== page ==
If you have a septic system on your property, keeping it working correctly is not overly complicated, but there are some things you can do to help. The system will do what it is designed to do unless there is a blockage or something is introduced to the tank that shouldn't be. Consider these tips to help keep the systems working correctly.
Soaps and Detergents
Your septic system works to break down the solids in the tank using some specific bacteria. The balance in the tank will maintain itself for the most part, but it is essential that soaps, detergents, and other chemicals not be introduced to the system as they can kill the bacteria that is working to reduce the solids to liquid. If that happens, the tank will fill up and not function correctly. Mild soap from hand washing or showers is okay, but laundry detergents or the so-called septic system chemicals that are advertised should never be allowed in the tank.
Signs of a Problem
Early signs of a problem with your septic tank might be as simple as slow drains. It the water has no place to go, it may not drain well. Another common sign you may see with a backed up tank is wet areas in the yard where the tank is. Often if the tank is full and not draining properly, the excess liquid will come out the vents and cover of the tank, saturating the ground around it. You will be able to tell that it is from the septic system by the odor of the liquid. The tank needs pumping out to get it under control if this happens.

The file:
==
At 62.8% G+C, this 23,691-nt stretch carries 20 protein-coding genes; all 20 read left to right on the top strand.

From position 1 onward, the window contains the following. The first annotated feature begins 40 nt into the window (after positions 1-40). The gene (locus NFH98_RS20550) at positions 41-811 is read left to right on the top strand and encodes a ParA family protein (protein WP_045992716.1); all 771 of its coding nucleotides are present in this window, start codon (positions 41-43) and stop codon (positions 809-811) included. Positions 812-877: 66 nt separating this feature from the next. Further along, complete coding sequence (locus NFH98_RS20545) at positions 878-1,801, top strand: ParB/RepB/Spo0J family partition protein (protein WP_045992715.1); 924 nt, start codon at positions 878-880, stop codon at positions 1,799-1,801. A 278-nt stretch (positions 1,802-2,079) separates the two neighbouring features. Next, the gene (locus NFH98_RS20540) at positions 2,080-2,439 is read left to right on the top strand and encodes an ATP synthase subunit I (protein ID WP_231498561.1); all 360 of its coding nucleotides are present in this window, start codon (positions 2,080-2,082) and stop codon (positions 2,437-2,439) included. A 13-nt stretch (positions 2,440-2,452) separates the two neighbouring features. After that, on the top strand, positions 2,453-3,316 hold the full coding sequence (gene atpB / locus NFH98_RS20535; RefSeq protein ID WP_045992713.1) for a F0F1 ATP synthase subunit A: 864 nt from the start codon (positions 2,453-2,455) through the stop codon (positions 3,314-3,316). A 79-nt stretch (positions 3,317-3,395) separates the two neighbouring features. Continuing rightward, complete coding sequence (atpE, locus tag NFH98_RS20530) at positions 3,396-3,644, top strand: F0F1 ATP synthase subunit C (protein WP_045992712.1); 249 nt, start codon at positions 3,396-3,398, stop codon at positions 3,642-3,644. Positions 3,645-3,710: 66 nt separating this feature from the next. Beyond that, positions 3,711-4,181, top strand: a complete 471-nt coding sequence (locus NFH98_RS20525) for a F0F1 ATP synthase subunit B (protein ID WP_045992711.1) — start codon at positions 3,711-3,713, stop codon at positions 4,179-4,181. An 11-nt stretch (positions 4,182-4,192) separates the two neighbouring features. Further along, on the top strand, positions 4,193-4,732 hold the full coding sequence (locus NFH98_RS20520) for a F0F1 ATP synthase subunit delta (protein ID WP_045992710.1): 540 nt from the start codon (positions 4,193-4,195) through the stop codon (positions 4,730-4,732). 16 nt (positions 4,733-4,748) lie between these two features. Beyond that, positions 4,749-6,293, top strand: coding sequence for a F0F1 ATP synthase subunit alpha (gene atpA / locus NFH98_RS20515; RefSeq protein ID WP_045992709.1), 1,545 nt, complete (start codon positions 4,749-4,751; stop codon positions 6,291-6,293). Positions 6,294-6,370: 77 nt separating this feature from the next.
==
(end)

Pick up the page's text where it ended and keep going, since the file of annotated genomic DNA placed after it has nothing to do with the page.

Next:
Inspection and Pumping
If you suspect there is a problem with your septic system, you can have a septic pumping service come and pump out the tank for you. Once the tank is empty, a camera can be put into the tank to inspect it for damage or intrusion of roots from trees on the property. Trees planted too close the tank can damage the lines as root grow toward the water source in the tank. A broken or occluded drain line can cause many different kinds of problems including leaking sewage around the line or a blockage that keeps the tank from draining to the leach field. You should never need to pump a properly working tank except to do maintenance on the system or inspect the inside of the tank.
To learn more, contact a company like LP Murray.